William A. Irvin Moves Into Dry Dock for Restoration

Ten months after leaving Minnesota Slip the Irvin is ready to be worked on.

DULUTH, Minn.- After ten months of waiting in line at Fraser Shipyards, the William A. Irvin is now out of the waiting room and ready to be worked on in the dry dock.

The ship was moved from the Minnesota Slip in Canal Park last September for the Seawall Reconstruction Project, which city officials say is 99% done.

The Irvin was due back this past spring, but its return was delayed due to contract negotiations. Now DECC officials say it’ll return next spring, as soon as repairs are done in the dry dock.

“They pull the ship in and then a wall closes it’s almost like dammed off,” said DECC Marketing Coordinator Chris Johnson.

With cables attached to wenches on land, the Irvin pulled itself into the dry dock Thursday morning.

The ship brings in $200,000 a season as a floating museum in Canal Park. But it hasn’t served as one for the past two seasons.

With the ship now in the dry dock, it’s return to the community that misses it is on the horizon.

“They miss it. They miss the Irvin,” Johnson said. “Like I said it’s kind of an icon so I know that the community will look forward to it as well.”

“We’re really excited that the project is about to commence. It’s been a long road. It hasn’t been worked on in over 30 years.”

Once in the 899-ft dry dock, it’ll take eight hours for the water to drain so crews can move freely underneath the boat to make repairs.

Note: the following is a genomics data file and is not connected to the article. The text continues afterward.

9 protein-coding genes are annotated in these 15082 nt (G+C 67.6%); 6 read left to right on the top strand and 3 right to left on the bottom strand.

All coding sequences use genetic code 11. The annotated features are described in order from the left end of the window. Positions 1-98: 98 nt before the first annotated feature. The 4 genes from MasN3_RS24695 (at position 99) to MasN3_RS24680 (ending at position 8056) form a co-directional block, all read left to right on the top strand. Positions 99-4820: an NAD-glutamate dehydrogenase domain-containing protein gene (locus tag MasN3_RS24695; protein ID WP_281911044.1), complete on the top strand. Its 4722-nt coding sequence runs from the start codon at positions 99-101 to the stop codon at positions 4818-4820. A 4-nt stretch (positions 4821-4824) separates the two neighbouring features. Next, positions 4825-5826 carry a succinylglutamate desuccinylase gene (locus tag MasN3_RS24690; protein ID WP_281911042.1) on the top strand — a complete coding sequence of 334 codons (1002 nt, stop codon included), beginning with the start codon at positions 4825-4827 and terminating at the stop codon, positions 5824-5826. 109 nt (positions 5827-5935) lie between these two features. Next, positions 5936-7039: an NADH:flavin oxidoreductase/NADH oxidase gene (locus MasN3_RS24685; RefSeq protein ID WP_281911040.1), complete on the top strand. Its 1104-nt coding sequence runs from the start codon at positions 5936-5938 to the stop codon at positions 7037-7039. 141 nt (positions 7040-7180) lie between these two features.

“We’re painting above and below the waterline: 2ft above, 10 ft below,” said Jacob Searl, Project Manager at Fraser. “There’s another scheduled work on the hatch crane but we’re gonna do some surveys and see what kinda work needs to be done.”

Painting the ship is expected to take about four weeks, while the rest of the work will be done depending on the weather.

While it is a big job, the 600-ft Irvin is one of the smaller ships worked on at Fraser, Searl said.

“So 600 ft, typically lakers are between 650 up to 1,000 ft but we don’t have big 1000-footers in here.”

One factor that delayed the Irvin’s restoration over the past 10 months was reaching an agreement in the cost of the project.

“The funding for this project is provided by a grant that we were awarded in the amount of $504,000 so the project, the scope of the project will be within those means,” said Johnson.

The ship is expected to move back to the Minnesota Slip in time for next fall’s Haunted Ship attraction.

Categories: News, News – Latest News